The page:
This week I attended Esri’s SERUG conference in Jacksonville Florida. I think SERUG went really well this year. Attendance was up from last year I believe. Presentations were great. It is always amazing to see what folks are doing with GIS and Esri Technology.

One of the hot button topics at this year’s SERUG conference was Esri’s new technical certifications. Renee Schreibman, Esri’s Southeast Training Consultant, had the job of trying to explain the new certifications and what it takes to earn one of the certifications. Renee did a great job explaining the program and answering questions. Here are a couple of highlights:

  1. If I earn a certification will I have to recertify with each new release of Esri? Looks like Esri is following the Microsoft model here. According to Renee, once you are certified you will not need to recertify with each new release. Only with major releases will you possibly need to recertify. In this case there will most likely be an abbreviated “Update your certification” type exam that would focus on the changes found in the new major release. Also you would still be certified on the past versions. This keeps with IT industry standard practices such as the Microsoft and Cisco certification Models.
  2. Do I have to take the associate exam before I take the professional exam? If you are looking to get certified on ArcGIS Desktop, you can skip straight to the professional exam if you feel you are at that level. Other exams currently under development for Developer and Enterprise may have a requirement for you to get associate first and then professional later.
  3. How many times can I take the exam and do I have to pay the $255 each time?  The last part is easy to answer. Yes you have to pay each time you take the exam. I should point out Esri does not make any money from those taking the exams. Most if not all of that fee goes to the Pearson testing folks. So now to the first part of the question, how many times can I take an exam. Basically you can take the exam 3 times. After the third time you have to talk with Esri and get permission to take it a fourth time.
  4. How hard are the exams? Based on my experience and what Renee said, these exams are not easy. They are designed to make sure you have a thorough knowledge of ArcGIS at the level you are being tested for. Esri wants these exams and certifications to mean something. When you earn one you have accomplished something to be proud of.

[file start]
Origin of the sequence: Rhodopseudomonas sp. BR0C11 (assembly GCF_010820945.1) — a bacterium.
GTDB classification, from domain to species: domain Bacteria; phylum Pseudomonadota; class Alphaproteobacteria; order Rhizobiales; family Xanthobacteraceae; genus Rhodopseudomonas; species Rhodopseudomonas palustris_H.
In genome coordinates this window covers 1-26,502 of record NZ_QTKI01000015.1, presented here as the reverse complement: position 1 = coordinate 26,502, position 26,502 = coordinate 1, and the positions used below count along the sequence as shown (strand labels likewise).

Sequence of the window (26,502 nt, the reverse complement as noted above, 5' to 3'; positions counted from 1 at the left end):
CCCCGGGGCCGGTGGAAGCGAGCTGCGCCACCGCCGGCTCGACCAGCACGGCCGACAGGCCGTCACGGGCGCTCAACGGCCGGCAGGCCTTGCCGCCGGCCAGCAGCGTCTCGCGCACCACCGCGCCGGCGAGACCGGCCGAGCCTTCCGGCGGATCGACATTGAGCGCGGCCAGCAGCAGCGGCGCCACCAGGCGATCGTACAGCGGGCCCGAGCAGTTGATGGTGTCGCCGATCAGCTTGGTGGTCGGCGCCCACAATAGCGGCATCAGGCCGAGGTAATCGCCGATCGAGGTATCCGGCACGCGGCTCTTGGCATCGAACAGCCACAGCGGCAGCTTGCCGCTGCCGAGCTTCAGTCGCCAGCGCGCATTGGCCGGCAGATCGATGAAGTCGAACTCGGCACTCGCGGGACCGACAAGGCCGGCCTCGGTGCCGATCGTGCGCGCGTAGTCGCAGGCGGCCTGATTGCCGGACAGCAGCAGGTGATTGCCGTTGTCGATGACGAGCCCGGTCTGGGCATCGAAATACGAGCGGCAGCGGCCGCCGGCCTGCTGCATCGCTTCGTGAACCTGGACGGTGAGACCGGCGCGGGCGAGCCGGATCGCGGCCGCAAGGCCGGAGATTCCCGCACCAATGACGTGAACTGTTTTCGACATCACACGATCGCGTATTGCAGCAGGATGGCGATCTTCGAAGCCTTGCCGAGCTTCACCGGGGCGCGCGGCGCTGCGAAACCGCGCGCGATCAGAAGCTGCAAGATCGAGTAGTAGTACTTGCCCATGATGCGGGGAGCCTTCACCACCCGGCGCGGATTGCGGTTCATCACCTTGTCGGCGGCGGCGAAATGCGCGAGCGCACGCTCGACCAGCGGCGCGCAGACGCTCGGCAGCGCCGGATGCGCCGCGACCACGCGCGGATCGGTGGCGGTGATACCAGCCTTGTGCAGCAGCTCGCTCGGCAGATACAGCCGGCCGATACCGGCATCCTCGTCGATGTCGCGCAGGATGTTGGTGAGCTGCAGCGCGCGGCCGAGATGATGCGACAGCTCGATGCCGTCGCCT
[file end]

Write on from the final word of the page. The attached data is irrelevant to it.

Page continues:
5. What is the pass rate on the exams? Still too early to tell. These exams have only been out for a few months and Esri is still gathering data, however see question 4.  I have heard some number passed around on the beta exams but nothing concrete enough to say for certain. I will say it was not a super high pass rate on the beta exams if the numbers I have heard via the rumor mill are even close to correct. As stated with question 4, Esri wants these certifications to have meaning so they are not giving them away. You do have to earn them.
  6. Do I get told which questions I got wrong? No you only get told if you passed or failed
  7. Where can I take an exam? At pretty much any Pearson Vue authorized testing center. These are located all over the place. Go to to locate a testing center near you and to register to take an exam
  8. Do I have to complete all the recommended training classes before I take a Certification Exam? No, you don’t. The list of recommended classes contain topics which might be included on the exams.
  9. If I have not upgraded to ArcGIS 10 yet can I still take the exams?  Yes you can but you will have a hard time passing. The exams are all built around ArcGIS 10. If you are not familiar with the new functionality such as Feature Templates, Dynamic Test and Data Driven Pages you will be at a severe disadvantage taking the exam.
  10. Does this compete with the GISP especially since they are considering an exam? No, the two are complementary. The Esri Technical Certifications only test on knowledge about using Esri products. A GISP exam, if implemented, would test on a more rounded and theoretical knowledge most likely based on the Dept. of Labor Geospatial Core Competency Model (GTCM).

So there you go, my brief summary of Renee’s presentation and some of the questions that were asked/answered during the presentation. Renee’s presentation will be posted to the SERUG website at some point soon. In the meantime you might want to go to if you have any questions or are looking for more information. Of course I am always happy to answer questions or help to find answers.

Tripp Corbin, CFM, GISP
Vice President, GIS
Keck & Wood, Inc.
Esri Certified Trainer | Esri Certified ArcGIS Desktop Associate